Tuesday, June 06, 2006

Summer Seminar, Part One

So I’ve been back from West Virginia since Sunday night – unfortunately, due to exhaustion, I was kept from the computer. In fact, I was also kept from the computer for the entirety of my time at WVU – although my computer picked up, at varying moments, an unencrypted wireless signal, I never quite managed to connect. Le sigh. Living for two days without email is difficult for me. I’m a shameless wireless addict. If I don’t see my laptop for 24 hours I start getting nervous.

However, as I had my laptop with me, and managed to find a public library in Morgantown where I could check my email on Friday, I was able to continue breathing for the duration of my trip.

At about midnight on Wednesday I realized two things about my upcoming trip. The first was that I wasn’t sure what time I needed to leave (do I leave at 6 in case I need to pick up one of my colleagues somewhere? or do I leave at 8 and have a proverbial snowball’s chance in hell that I’ll be conscious through the mountains?). The second was that I had nothing to do in the car. I made it to Kzoo and back because I was with my NJ colleague and we chatted the whole way (when we weren’t singing along with the CDs…). So I used the power of iTunes to download David Sedaris’ Dress Your Family in Corduroy and Denim. And I have to say – if you haven’t read Sedaris, or better yet listened to him, I must highly recommend it. He’s brilliant, for one thing. For the other, he describes life in North Carolina in a way that never fails to amuse me. It's also frighteningly accurate at times. Accurate in that it hasn't changed much since he lived here.

But yes. So Thursday evening, after my 6 hour drive and a short but sorely needed nap, I went across the street to Prof. Lees’ public lecture, which was on the Dream of the Rood and the Ruthwell monument. I was, once again and as always, amazed and inspired by what she had to say. A lot of it was picking up on the critical history of the poem. For example, I’d never thought twice about the Dream of the Rood being connected with Ruthwell. In fact, in a recent paper I gave, I definitely made the elision between the two, when I made a point of saying that both the poem and the Ruthwell Cross are “preaching crosses,” à la Michael Swanton’s introduction when he turns to Ruthwell. Yet there was a time before the two were inseparable. She spoke a lot about the runes on the monument, and the different languages that are represented on it, too. I’d highly recommend the book that she, Ian Wood and Fred Orton are completing even now – it’s sure to be just as wonderful as the talk.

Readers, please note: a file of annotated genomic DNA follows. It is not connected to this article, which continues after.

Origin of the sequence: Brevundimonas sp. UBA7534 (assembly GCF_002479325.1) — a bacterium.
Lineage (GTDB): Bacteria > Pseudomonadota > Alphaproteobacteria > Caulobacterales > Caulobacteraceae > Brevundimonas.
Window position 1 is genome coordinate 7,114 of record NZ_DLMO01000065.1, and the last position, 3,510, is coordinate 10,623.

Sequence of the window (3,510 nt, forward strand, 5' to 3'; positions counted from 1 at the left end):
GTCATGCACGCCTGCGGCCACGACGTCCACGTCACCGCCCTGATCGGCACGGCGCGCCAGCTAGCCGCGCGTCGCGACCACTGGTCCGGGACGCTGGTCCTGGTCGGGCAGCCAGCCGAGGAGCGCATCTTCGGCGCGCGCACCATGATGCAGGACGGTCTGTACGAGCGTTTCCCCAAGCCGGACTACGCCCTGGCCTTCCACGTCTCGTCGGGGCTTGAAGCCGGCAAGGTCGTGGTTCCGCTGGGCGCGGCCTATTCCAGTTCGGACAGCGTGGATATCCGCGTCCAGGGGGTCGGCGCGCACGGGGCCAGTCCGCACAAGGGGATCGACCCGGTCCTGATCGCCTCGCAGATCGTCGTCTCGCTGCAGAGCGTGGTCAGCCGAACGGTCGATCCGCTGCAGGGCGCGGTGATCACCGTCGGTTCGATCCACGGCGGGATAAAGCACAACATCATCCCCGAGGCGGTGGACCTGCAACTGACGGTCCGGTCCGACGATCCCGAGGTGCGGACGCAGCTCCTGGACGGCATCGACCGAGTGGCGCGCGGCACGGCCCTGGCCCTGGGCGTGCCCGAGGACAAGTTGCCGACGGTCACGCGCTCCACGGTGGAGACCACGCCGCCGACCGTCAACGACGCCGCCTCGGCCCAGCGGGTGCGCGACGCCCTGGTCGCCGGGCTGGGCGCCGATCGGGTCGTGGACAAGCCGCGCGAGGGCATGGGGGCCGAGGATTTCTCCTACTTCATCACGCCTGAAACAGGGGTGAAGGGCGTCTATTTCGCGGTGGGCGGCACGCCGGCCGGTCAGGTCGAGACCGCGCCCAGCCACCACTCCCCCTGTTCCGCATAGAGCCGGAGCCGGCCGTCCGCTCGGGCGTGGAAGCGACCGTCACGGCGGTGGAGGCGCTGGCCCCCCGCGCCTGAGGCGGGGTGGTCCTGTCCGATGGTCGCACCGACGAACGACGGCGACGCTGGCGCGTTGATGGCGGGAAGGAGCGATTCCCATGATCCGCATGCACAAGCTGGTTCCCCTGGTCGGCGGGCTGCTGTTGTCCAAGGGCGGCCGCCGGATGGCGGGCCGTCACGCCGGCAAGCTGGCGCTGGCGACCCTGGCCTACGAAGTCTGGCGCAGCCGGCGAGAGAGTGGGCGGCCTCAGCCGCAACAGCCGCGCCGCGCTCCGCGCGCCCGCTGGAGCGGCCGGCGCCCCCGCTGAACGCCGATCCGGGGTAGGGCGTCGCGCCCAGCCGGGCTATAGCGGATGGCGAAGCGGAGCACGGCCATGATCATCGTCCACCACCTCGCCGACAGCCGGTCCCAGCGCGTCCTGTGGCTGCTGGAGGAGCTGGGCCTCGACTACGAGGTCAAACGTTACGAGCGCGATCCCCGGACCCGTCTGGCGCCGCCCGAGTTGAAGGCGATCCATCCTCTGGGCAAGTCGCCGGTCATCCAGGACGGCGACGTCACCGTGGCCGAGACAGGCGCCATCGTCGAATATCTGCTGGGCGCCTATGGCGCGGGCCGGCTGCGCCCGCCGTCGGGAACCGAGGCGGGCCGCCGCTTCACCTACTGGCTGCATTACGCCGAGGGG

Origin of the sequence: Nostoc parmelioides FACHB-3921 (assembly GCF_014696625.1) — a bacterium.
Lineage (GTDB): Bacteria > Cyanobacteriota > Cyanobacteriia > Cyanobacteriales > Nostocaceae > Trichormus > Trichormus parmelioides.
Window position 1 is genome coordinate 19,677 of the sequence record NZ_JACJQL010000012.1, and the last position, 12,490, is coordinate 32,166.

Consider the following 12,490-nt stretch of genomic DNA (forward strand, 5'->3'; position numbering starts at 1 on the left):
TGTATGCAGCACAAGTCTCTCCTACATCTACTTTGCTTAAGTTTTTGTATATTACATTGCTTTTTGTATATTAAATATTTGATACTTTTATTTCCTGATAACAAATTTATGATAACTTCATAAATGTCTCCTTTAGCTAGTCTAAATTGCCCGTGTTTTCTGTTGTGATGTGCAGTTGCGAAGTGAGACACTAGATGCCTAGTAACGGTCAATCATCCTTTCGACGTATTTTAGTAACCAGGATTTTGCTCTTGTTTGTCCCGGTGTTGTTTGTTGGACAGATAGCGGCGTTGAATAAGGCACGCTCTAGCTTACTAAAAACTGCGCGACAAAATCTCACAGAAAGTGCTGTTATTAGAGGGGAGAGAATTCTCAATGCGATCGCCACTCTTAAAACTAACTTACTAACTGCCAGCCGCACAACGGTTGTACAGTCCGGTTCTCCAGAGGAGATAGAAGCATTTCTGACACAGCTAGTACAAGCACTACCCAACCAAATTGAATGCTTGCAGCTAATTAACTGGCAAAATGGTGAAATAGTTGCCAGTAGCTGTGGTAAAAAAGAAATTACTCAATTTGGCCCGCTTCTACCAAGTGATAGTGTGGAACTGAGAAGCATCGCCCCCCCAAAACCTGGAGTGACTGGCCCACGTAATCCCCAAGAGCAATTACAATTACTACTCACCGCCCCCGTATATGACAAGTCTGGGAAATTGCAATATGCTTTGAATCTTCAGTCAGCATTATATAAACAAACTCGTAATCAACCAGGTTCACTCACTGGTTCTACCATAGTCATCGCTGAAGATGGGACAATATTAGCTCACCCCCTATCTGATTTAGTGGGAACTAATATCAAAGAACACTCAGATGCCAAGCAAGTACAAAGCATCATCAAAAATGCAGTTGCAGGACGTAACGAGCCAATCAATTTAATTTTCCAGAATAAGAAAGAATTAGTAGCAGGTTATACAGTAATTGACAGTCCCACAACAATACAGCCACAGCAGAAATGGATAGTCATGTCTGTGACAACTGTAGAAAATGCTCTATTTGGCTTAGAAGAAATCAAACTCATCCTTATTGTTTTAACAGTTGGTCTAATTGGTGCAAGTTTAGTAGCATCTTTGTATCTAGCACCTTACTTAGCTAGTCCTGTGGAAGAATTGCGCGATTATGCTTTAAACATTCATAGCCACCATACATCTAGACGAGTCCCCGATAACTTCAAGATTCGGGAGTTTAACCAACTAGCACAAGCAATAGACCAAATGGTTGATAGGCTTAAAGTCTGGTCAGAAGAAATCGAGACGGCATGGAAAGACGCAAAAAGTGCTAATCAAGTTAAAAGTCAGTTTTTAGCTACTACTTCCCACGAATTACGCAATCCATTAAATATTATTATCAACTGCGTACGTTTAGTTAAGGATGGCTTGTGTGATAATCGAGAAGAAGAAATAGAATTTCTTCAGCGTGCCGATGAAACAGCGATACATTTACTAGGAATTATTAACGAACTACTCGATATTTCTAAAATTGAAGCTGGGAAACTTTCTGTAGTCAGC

I woke up early on Friday morning to finish some of the readings for the day. We were beginning with the riddles – a subject I’ve treated several times in the past two years. I’m sad to say that the riddles still annoy me. I like them, sure. They’re fascinating. But trying to solve them is frustrating. I think that’s why I like the idea that searching for their answers is not necessarily the point. I much prefer to think of how they work. However, Prof. Lees set us to work with really good questions – for example, how do the senses figure in OE poetry? When does a poem become a poem?

Friday afternoon’s session focused on The Dream of the Rood and Ruthwell Monument. Monument because it may or may not have always been a cross (go figure!). We discussed many things – including the question of why the monument is what it is, and what purposes it might have had. A fascinating fact that I learned – although there were no religious communities as Ruthwell, there are, below the site, the remains of a Roman fortress. Political reasons for the monument, then? The mystery of the runes came up too – how do they figure, what do they do, why are they there? When were they added? I formulate all these as questions – but I certainly don’t have answers. They are mysterious – and, if you look in the Bosworth Toller online mysterious is, in fact, one of its meanings. Run can mean mystery, or secret – or even speech not intending to be overheard. Runes are powerful (as divination by runes might suggest). More interestingly, of course, Oðin hung on Yggdrasil to learn their secrets. Who wæs on rode? And when does a tree become a cross, or become a Cross? So much to think about.

I have more to say, of course (about Saturday and Sunday) but I’m short on time at the moment and so will end here for now. Although one last thing – I think the most wonderful part of the seminar was the sheer enthusiasm of the participants. There was a range of people in attendance – from an undergrad all the way up to senior professors. But we were all passionate about this poetry, and all ready to stretch ourselves as far as we could. And stretch we certainly did!

Coming soon – Saturday, Sunday, and final reflections on WVU, the seminar – and Morgantown!

2 comments:

meg said...

Doesn't Catherine Karkov connect the DoR & the RC as well? I don't know of any specific articles, but I've heard her give talks at a couple of confs on the subject, if memory serves.

anhaga said...

Most people do, because ever since Campbell(? I think that's who it was, I'll double check when I get back home) made the connection it makes perfect sense -- which is why thinking about the fact that they weren't *always* connected is a really interesting exercise. Again, no clue where it goes -- because they'll always be connected somehow now. But...it's interesting to think about the fact that critical commonplaces have a history, and weren't always so common.